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The Duke of Wellington's speeches on Catholic Emancipation (20)

7 April 1829

These documents are taken from: The Speeches of the Duke of Wellington in Parliament, collected and arranged by the late Colonel Gurwood, C.B., K.C.T.S., (London,John Murray, Albemarle Street, 1854)


ROMAN CATHOLIC DISABILITIES RELIEF BILL

In Committee on the Roman Catholic Disabilities Relief Bill.

The Earl of CLANCARTY strenuously opposed the Bill, as a measure extorted from the Government by the Irish agitators. The recent release of one of that body from an imprisonment for libel was generally viewed as a concession to their menaces; if the inference was erroneous, perhaps the noble Marquis lately at the head of the Irish Government (Anglesey) would explain the circumstances.

The Marquis of ANGLESEY must be excused entering into the explanation demanded.

The Duke of RUTLAND considered that means should be taken to preclude Roman Catholics from the Premiership.

The DUKE OF WELLINGTON said:

Although my noble friend (the Marquis of Anglesey) does not feel it his duty to give any explanation of the circumstance to which the noble Earl has referred, I hope your Lordships will allow me a few words. But first I would beg to remind the noble Lord (Clancarty) and the House of the reasons which I have before urged for submitting the measure to you — reasons founded upon the state of Ireland, and paramount to any consideration of the Catholic Association. These reasons are referable to the safety and honour of the State; the first of which might be sacrificed if the Government took no step of this nature; and the second compromised, if coercive measures were not adopted for putting down a body which had become dangerous. My noble friend (Lord Clancarty) has left out of his consideration that a most important Bill has been passed this Session, for putting down the Catholic Association; and a month elapsed after that body had submitted to the authority of Parliament before I introduced the measure now before your Lordships, and which I felt it my duty to submit as soon as possible after the first measure had been carried.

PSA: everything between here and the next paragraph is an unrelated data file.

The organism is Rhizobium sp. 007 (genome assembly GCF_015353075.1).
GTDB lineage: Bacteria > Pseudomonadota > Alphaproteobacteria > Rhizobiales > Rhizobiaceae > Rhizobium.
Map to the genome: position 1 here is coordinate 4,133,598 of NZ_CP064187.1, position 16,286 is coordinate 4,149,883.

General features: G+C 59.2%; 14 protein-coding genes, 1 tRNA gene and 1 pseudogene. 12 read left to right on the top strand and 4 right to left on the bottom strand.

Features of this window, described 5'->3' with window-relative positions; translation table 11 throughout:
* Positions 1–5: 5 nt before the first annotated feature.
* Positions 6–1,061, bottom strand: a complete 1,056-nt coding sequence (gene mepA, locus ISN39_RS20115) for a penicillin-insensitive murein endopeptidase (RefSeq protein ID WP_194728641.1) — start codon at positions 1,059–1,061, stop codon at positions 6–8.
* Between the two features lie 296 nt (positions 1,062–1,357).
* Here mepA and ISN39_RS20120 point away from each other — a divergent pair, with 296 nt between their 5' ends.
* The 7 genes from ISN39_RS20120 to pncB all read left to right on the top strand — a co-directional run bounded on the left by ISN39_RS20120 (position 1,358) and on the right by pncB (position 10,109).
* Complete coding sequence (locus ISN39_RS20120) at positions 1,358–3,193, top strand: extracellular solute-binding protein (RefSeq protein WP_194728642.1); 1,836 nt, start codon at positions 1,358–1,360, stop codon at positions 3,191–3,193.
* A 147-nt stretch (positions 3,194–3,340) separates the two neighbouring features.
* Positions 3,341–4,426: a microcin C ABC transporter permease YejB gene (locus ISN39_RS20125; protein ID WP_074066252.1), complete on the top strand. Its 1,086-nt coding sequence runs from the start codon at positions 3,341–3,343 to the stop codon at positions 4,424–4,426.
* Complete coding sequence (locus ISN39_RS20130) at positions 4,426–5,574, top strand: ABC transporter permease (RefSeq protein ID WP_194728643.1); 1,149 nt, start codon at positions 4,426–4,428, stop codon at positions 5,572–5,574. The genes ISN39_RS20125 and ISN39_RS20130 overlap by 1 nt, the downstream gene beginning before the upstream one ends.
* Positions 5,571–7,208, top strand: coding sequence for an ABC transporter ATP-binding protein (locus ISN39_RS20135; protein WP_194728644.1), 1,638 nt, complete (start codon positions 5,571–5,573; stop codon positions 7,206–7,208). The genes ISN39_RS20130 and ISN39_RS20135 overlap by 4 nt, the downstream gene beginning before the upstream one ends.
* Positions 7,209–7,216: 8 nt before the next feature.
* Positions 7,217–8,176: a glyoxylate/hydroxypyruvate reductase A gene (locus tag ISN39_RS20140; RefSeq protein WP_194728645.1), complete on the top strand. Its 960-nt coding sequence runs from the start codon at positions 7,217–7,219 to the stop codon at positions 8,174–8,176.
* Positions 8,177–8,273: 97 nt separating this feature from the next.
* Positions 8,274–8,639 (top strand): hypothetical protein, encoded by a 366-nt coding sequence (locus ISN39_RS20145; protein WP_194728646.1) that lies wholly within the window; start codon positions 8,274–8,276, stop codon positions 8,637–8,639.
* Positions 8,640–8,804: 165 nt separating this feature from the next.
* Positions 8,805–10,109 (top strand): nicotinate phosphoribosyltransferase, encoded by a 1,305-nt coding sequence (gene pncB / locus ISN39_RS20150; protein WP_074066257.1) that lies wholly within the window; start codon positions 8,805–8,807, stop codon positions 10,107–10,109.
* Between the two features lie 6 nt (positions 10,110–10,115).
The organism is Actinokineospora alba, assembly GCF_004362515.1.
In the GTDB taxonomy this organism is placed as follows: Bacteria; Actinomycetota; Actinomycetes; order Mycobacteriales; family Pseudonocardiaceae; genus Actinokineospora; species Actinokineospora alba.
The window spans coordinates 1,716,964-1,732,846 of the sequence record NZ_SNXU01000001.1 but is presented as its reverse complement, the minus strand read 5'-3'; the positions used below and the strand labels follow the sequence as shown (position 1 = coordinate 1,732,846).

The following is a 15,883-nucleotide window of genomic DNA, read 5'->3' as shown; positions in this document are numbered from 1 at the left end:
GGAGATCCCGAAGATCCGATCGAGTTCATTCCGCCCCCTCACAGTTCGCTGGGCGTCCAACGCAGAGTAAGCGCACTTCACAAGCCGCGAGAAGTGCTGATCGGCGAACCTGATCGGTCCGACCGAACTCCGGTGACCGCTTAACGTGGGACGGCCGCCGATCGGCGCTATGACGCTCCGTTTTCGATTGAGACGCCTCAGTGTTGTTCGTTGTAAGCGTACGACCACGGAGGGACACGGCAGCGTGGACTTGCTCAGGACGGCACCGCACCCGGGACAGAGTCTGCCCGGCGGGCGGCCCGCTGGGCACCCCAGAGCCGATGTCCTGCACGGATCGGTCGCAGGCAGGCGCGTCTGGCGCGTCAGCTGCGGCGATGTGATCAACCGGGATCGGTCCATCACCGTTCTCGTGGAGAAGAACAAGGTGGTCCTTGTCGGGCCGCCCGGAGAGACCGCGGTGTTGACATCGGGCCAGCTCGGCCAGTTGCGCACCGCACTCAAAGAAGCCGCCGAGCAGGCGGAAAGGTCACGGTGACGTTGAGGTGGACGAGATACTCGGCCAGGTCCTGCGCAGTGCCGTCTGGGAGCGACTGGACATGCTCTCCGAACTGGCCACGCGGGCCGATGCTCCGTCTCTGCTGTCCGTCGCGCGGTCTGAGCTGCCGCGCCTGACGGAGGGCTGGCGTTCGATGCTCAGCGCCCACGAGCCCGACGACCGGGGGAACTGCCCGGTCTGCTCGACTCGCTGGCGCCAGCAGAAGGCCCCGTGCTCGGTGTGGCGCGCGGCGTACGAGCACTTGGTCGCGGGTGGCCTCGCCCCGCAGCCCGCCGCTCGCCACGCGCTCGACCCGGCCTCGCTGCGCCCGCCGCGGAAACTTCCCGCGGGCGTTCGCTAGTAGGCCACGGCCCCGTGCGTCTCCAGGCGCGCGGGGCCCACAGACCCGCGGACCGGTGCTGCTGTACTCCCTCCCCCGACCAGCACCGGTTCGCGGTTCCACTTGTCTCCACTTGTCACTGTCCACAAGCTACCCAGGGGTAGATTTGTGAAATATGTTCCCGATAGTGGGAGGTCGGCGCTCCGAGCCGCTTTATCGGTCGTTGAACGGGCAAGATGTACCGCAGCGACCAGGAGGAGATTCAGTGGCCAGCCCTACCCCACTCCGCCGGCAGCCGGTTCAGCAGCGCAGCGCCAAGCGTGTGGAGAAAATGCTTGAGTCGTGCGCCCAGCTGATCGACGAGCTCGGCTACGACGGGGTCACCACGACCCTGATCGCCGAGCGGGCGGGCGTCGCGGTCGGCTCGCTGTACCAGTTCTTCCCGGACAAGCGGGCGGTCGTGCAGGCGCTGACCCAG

But my noble friend complains of the liberation of a person who had been convicted of libel, before the expiration of his sentence. I will tell my noble friend that that step was founded upon the report made to Government of the state of that individual's health, and that his life must have been sacrificed if his confinement had been prolonged. The noble Lord then at the head of the Government of Ireland stated the circumstance, and His Majesty's servants would not have done their duty if they had not advised the course which was adopted. But the fact had no reference whatever to politics; for the same thing would have been done had the state of things in Ireland been twenty times worse than it was at the time. I believe my noble friend (Lord Clancarty) is personally interested in the circumstances to which he refers; but that could have had no weight with the noble Marquis then at the head of the Government, who was acting in the performance of a duty for which he was responsible; and most certainly the noble Marquis would have been answerable for the consequences if he had not advised the course which was adopted in that case. Having felt it necessary to state this, I cannot help deprecating the introduction of questions of this kind, to the delay of the important measure before the House, with which such questions have no connexion whatever. Before I sit down I will say a word as to what fell from my noble friend (the Duke of Rutland), for whom I have the highest respect.